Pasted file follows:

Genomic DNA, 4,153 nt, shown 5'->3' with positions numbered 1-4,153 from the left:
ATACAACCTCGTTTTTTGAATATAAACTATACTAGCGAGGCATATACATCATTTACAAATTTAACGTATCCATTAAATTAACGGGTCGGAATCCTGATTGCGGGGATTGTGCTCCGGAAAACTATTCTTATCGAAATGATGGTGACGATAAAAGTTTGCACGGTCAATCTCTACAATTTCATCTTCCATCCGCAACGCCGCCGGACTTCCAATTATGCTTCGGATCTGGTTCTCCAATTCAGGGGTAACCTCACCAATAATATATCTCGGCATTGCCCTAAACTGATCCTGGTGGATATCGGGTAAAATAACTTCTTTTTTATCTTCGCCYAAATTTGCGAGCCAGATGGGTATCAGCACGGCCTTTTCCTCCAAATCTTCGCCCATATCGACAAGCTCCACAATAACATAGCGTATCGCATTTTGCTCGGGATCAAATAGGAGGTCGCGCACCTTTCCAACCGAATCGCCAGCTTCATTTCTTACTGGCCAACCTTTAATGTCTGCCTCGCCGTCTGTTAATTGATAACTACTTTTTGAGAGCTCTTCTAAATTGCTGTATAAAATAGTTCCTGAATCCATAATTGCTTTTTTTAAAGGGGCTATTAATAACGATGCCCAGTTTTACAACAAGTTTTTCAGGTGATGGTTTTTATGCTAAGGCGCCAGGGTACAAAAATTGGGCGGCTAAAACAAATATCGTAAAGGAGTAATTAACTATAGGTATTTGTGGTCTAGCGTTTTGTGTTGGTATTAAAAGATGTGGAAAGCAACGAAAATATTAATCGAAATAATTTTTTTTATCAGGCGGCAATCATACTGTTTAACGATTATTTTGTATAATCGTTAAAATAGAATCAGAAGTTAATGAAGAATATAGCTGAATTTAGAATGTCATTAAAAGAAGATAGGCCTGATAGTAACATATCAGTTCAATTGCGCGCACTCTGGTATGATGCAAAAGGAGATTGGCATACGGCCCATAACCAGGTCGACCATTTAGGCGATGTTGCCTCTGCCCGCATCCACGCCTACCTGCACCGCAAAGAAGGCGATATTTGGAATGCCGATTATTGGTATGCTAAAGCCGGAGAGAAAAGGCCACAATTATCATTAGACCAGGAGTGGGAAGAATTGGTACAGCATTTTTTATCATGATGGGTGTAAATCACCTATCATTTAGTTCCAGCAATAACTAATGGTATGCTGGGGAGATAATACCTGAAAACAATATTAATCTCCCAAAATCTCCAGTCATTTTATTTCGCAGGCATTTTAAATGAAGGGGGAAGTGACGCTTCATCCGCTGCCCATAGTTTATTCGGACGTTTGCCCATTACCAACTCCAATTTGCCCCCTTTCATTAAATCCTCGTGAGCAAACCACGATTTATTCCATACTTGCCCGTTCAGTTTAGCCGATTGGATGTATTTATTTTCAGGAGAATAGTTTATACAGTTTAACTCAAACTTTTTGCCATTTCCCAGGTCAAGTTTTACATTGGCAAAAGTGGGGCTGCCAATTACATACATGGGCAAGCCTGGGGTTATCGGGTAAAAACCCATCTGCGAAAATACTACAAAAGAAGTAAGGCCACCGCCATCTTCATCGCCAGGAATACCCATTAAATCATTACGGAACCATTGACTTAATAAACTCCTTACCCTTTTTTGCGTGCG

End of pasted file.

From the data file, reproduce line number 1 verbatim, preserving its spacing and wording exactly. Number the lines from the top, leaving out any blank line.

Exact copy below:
Genomic DNA, 4,153 nt, shown 5'->3' with positions numbered 1-4,153 from the left: